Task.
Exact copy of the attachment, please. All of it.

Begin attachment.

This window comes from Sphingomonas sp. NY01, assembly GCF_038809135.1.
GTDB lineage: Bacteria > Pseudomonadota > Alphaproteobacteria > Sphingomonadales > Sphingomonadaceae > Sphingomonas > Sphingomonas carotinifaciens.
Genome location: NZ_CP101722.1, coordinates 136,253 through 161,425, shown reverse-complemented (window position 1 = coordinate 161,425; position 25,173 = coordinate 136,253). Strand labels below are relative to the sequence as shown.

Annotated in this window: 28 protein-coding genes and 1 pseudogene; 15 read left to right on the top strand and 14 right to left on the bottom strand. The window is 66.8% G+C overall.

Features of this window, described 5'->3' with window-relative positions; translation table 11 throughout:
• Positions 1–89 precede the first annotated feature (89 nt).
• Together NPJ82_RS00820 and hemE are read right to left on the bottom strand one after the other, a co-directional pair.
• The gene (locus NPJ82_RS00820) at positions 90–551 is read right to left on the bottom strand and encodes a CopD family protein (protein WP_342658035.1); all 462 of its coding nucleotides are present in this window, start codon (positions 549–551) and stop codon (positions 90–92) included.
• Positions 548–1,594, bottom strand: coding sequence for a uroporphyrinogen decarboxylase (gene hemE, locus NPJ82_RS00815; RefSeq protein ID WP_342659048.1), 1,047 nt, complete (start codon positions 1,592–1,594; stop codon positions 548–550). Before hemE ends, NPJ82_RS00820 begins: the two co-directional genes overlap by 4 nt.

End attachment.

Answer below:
This window comes from Sphingomonas sp. NY01, assembly GCF_038809135.1.
GTDB lineage: Bacteria > Pseudomonadota > Alphaproteobacteria > Sphingomonadales > Sphingomonadaceae > Sphingomonas > Sphingomonas carotinifaciens.
Genome location: NZ_CP101722.1, coordinates 136,253 through 161,425, shown reverse-complemented (window position 1 = coordinate 161,425; position 25,173 = coordinate 136,253). Strand labels below are relative to the sequence as shown.

Annotated in this window: 28 protein-coding genes and 1 pseudogene; 15 read left to right on the top strand and 14 right to left on the bottom strand. The window is 66.8% G+C overall.

Features of this window, described 5'->3' with window-relative positions; translation table 11 throughout:
• Positions 1–89 precede the first annotated feature (89 nt).
• Together NPJ82_RS00820 and hemE are read right to left on the bottom strand one after the other, a co-directional pair.
• The gene (locus NPJ82_RS00820) at positions 90–551 is read right to left on the bottom strand and encodes a CopD family protein (protein WP_342658035.1); all 462 of its coding nucleotides are present in this window, start codon (positions 549–551) and stop codon (positions 90–92) included.
• Positions 548–1,594, bottom strand: coding sequence for a uroporphyrinogen decarboxylase (gene hemE, locus NPJ82_RS00815; RefSeq protein ID WP_342659048.1), 1,047 nt, complete (start codon positions 1,592–1,594; stop codon positions 548–550). Before hemE ends, NPJ82_RS00820 begins: the two co-directional genes overlap by 4 nt.